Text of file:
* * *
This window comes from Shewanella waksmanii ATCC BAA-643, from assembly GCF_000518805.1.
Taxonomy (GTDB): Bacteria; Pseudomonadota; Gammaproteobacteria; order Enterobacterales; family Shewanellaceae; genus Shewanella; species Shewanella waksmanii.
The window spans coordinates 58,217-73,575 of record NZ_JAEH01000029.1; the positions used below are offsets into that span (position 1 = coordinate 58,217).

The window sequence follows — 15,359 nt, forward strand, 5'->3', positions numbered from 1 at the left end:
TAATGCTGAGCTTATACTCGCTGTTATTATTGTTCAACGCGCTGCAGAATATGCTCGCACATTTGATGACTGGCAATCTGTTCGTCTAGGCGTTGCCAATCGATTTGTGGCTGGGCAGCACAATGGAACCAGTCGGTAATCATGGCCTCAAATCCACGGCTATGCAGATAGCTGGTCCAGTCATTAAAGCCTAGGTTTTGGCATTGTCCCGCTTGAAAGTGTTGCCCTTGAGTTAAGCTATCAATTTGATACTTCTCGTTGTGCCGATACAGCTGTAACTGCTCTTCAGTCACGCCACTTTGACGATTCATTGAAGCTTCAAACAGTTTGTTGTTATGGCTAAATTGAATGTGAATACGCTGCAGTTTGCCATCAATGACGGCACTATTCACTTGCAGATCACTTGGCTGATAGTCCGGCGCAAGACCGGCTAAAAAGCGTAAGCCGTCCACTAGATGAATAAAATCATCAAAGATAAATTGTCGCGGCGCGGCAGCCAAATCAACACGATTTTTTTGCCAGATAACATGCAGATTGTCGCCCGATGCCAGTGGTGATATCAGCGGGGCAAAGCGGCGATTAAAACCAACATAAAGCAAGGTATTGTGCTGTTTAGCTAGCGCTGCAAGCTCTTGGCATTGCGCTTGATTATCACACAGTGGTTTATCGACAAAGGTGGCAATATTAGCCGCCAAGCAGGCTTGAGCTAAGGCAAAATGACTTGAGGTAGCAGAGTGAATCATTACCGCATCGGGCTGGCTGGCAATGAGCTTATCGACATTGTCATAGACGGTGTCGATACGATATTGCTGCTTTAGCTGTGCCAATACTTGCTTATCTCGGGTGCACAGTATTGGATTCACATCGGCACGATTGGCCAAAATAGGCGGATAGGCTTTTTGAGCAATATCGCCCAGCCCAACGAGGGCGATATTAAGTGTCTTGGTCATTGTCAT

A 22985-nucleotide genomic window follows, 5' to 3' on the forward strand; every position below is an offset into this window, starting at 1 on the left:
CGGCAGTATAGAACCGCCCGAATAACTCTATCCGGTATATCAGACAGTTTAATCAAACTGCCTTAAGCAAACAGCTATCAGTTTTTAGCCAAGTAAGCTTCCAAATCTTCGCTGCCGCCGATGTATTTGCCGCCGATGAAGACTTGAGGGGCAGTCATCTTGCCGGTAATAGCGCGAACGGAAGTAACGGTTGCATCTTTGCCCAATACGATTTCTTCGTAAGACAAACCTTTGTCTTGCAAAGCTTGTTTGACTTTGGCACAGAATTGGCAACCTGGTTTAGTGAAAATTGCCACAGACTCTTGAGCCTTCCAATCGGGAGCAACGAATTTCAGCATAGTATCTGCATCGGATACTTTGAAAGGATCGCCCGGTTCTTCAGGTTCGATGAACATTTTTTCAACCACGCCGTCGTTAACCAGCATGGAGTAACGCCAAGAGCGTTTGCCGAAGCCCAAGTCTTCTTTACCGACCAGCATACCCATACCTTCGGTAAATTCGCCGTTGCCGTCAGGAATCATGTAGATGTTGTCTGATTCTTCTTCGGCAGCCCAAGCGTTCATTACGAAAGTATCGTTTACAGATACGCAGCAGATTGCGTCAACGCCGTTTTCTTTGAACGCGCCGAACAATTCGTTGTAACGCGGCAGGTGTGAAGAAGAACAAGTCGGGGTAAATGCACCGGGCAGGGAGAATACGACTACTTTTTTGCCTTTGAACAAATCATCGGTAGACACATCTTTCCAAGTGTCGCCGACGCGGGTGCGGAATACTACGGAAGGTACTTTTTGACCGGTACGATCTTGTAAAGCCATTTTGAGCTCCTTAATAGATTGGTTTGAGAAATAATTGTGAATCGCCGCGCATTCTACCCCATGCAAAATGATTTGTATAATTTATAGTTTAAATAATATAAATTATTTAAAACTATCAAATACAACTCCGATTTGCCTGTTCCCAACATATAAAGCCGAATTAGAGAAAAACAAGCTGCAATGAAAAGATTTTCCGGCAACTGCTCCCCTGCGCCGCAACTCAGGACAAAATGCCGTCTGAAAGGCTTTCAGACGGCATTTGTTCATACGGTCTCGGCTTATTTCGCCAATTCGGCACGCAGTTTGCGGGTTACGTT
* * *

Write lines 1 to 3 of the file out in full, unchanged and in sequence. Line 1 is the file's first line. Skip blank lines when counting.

This window comes from Shewanella waksmanii ATCC BAA-643, from assembly GCF_000518805.1.
Taxonomy (GTDB): Bacteria; Pseudomonadota; Gammaproteobacteria; order Enterobacterales; family Shewanellaceae; genus Shewanella; species Shewanella waksmanii.
The window spans coordinates 58,217-73,575 of record NZ_JAEH01000029.1; the positions used below are offsets into that span (position 1 = coordinate 58,217).